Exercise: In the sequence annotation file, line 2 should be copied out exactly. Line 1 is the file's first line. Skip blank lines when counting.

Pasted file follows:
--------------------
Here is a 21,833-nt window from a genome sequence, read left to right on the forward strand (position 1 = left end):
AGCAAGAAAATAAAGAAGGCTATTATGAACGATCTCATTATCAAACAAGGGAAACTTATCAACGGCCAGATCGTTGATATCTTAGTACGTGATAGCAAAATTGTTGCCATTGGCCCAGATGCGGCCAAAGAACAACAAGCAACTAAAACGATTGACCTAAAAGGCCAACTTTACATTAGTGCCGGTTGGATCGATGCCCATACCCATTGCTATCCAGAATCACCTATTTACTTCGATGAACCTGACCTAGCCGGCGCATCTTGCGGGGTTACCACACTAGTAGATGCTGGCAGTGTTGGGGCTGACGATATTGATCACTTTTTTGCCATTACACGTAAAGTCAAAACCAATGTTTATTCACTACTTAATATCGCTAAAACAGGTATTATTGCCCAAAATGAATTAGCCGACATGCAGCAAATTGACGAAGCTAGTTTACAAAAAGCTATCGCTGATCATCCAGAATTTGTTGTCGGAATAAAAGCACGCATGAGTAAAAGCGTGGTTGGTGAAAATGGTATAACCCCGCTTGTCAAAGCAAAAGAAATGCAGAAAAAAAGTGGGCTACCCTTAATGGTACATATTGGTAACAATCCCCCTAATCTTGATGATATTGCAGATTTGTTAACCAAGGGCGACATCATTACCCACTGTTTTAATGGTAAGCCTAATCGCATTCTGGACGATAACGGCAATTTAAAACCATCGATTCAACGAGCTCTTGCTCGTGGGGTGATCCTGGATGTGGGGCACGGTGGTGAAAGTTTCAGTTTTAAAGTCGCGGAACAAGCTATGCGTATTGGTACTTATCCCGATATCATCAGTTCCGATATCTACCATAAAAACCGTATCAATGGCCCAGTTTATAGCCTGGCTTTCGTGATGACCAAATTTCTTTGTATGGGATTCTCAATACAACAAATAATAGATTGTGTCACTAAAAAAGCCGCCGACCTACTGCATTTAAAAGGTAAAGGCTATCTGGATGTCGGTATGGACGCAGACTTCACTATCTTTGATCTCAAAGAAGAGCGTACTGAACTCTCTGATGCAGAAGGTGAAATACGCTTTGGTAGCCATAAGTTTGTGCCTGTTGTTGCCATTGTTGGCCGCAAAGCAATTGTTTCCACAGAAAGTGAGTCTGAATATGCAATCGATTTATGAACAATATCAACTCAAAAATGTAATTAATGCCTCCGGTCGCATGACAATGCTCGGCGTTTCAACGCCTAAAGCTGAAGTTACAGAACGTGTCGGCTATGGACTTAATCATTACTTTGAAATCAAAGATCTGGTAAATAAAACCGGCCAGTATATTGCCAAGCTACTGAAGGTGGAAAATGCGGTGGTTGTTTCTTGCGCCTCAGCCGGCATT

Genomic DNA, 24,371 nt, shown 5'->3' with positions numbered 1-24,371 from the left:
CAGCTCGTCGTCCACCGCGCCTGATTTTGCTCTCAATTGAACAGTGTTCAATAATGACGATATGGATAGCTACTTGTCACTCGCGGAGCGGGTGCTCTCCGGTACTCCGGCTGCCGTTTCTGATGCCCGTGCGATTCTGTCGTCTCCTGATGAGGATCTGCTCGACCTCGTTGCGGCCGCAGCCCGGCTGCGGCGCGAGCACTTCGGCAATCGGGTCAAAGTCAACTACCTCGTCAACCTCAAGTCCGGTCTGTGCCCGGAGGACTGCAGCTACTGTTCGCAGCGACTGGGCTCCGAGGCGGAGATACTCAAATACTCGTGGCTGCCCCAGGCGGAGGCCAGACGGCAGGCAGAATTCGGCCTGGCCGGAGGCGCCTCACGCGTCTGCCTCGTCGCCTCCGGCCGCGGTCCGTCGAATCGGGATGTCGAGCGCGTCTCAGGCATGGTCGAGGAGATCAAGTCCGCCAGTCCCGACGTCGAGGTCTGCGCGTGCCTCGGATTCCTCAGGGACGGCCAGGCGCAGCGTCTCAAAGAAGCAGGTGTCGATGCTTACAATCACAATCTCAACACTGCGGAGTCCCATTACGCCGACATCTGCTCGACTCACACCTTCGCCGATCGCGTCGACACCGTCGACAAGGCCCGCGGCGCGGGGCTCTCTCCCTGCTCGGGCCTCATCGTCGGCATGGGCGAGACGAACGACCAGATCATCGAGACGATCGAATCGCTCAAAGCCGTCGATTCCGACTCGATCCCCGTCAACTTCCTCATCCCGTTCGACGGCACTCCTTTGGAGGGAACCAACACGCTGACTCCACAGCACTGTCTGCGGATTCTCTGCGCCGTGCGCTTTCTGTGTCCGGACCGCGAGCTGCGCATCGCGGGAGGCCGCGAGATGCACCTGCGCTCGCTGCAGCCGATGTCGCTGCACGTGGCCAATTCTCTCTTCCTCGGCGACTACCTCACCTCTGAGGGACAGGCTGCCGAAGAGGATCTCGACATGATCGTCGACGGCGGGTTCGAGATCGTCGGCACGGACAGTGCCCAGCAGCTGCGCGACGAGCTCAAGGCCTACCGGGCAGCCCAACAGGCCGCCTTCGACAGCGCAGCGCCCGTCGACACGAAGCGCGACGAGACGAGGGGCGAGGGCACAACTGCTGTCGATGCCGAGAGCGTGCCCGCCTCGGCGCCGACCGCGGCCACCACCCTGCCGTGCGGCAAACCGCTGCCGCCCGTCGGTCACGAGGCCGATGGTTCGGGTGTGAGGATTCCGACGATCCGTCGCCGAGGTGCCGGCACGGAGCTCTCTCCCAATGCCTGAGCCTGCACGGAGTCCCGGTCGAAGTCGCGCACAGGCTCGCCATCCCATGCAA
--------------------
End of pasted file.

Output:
AGCAAGAAAATAAAGAAGGCTATTATGAACGATCTCATTATCAAACAAGGGAAACTTATCAACGGCCAGATCGTTGATATCTTAGTACGTGATAGCAAAATTGTTGCCATTGGCCCAGATGCGGCCAAAGAACAACAAGCAACTAAAACGATTGACCTAAAAGGCCAACTTTACATTAGTGCCGGTTGGATCGATGCCCATACCCATTGCTATCCAGAATCACCTATTTACTTCGATGAACCTGACCTAGCCGGCGCATCTTGCGGGGTTACCACACTAGTAGATGCTGGCAGTGTTGGGGCTGACGATATTGATCACTTTTTTGCCATTACACGTAAAGTCAAAACCAATGTTTATTCACTACTTAATATCGCTAAAACAGGTATTATTGCCCAAAATGAATTAGCCGACATGCAGCAAATTGACGAAGCTAGTTTACAAAAAGCTATCGCTGATCATCCAGAATTTGTTGTCGGAATAAAAGCACGCATGAGTAAAAGCGTGGTTGGTGAAAATGGTATAACCCCGCTTGTCAAAGCAAAAGAAATGCAGAAAAAAAGTGGGCTACCCTTAATGGTACATATTGGTAACAATCCCCCTAATCTTGATGATATTGCAGATTTGTTAACCAAGGGCGACATCATTACCCACTGTTTTAATGGTAAGCCTAATCGCATTCTGGACGATAACGGCAATTTAAAACCATCGATTCAACGAGCTCTTGCTCGTGGGGTGATCCTGGATGTGGGGCACGGTGGTGAAAGTTTCAGTTTTAAAGTCGCGGAACAAGCTATGCGTATTGGTACTTATCCCGATATCATCAGTTCCGATATCTACCATAAAAACCGTATCAATGGCCCAGTTTATAGCCTGGCTTTCGTGATGACCAAATTTCTTTGTATGGGATTCTCAATACAACAAATAATAGATTGTGTCACTAAAAAAGCCGCCGACCTACTGCATTTAAAAGGTAAAGGCTATCTGGATGTCGGTATGGACGCAGACTTCACTATCTTTGATCTCAAAGAAGAGCGTACTGAACTCTCTGATGCAGAAGGTGAAATACGCTTTGGTAGCCATAAGTTTGTGCCTGTTGTTGCCATTGTTGGCCGCAAAGCAATTGTTTCCACAGAAAGTGAGTCTGAATATGCAATCGATTTATGAACAATATCAACTCAAAAATGTAATTAATGCCTCCGGTCGCATGACAATGCTCGGCGTTTCAACGCCTAAAGCTGAAGTTACAGAACGTGTCGGCTATGGACTTAATCATTACTTTGAAATCAAAGATCTGGTAAATAAAACCGGCCAGTATATTGCCAAGCTACTGAAGGTGGAAAATGCGGTGGTTGTTTCTTGCGCCTCAGCCGGCATT